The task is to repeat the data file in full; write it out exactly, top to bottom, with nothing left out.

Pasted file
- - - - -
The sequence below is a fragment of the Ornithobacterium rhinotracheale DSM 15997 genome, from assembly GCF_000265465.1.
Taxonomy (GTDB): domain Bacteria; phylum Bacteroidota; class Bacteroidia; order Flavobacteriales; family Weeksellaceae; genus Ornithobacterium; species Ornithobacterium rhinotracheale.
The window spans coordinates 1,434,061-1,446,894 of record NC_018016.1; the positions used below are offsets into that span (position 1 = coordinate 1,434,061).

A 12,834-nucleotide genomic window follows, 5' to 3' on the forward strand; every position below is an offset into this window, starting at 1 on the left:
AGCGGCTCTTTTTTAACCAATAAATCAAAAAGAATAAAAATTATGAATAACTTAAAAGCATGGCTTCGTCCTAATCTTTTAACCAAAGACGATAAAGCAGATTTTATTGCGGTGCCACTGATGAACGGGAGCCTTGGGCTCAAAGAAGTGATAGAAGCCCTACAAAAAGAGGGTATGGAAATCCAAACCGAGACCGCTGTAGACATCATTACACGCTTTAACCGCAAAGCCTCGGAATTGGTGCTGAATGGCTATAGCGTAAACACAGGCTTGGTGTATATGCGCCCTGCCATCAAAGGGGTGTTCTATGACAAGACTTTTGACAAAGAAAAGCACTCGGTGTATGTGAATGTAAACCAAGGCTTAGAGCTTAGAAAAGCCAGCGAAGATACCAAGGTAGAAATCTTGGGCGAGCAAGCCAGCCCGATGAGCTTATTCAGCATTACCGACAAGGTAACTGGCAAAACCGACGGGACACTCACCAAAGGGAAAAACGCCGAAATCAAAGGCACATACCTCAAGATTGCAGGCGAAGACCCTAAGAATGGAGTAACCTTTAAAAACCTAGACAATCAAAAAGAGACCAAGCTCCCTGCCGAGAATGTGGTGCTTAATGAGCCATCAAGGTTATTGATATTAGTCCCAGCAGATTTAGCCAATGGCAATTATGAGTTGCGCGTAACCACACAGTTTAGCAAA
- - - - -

The sequence below is a fragment of the Ornithobacterium rhinotracheale DSM 15997 genome, from assembly GCF_000265465.1.
Taxonomy (GTDB): domain Bacteria; phylum Bacteroidota; class Bacteroidia; order Flavobacteriales; family Weeksellaceae; genus Ornithobacterium; species Ornithobacterium rhinotracheale.
The window spans coordinates 1,434,061-1,446,894 of record NC_018016.1; the positions used below are offsets into that span (position 1 = coordinate 1,434,061).

A 12,834-nucleotide genomic window follows, 5' to 3' on the forward strand; every position below is an offset into this window, starting at 1 on the left:
AGCGGCTCTTTTTTAACCAATAAATCAAAAAGAATAAAAATTATGAATAACTTAAAAGCATGGCTTCGTCCTAATCTTTTAACCAAAGACGATAAAGCAGATTTTATTGCGGTGCCACTGATGAACGGGAGCCTTGGGCTCAAAGAAGTGATAGAAGCCCTACAAAAAGAGGGTATGGAAATCCAAACCGAGACCGCTGTAGACATCATTACACGCTTTAACCGCAAAGCCTCGGAATTGGTGCTGAATGGCTATAGCGTAAACACAGGCTTGGTGTATATGCGCCCTGCCATCAAAGGGGTGTTCTATGACAAGACTTTTGACAAAGAAAAGCACTCGGTGTATGTGAATGTAAACCAAGGCTTAGAGCTTAGAAAAGCCAGCGAAGATACCAAGGTAGAAATCTTGGGCGAGCAAGCCAGCCCGATGAGCTTATTCAGCATTACCGACAAGGTAACTGGCAAAACCGACGGGACACTCACCAAAGGGAAAAACGCCGAAATCAAAGGCACATACCTCAAGATTGCAGGCGAAGACCCTAAGAATGGAGTAACCTTTAAAAACCTAGACAATCAAAAAGAGACCAAGCTCCCTGCCGAGAATGTGGTGCTTAATGAGCCATCAAGGTTATTGATATTAGTCCCAGCAGATTTAGCCAATGGCAATTATGAGTTGCGCGTAACCACACAGTTTAGCAAA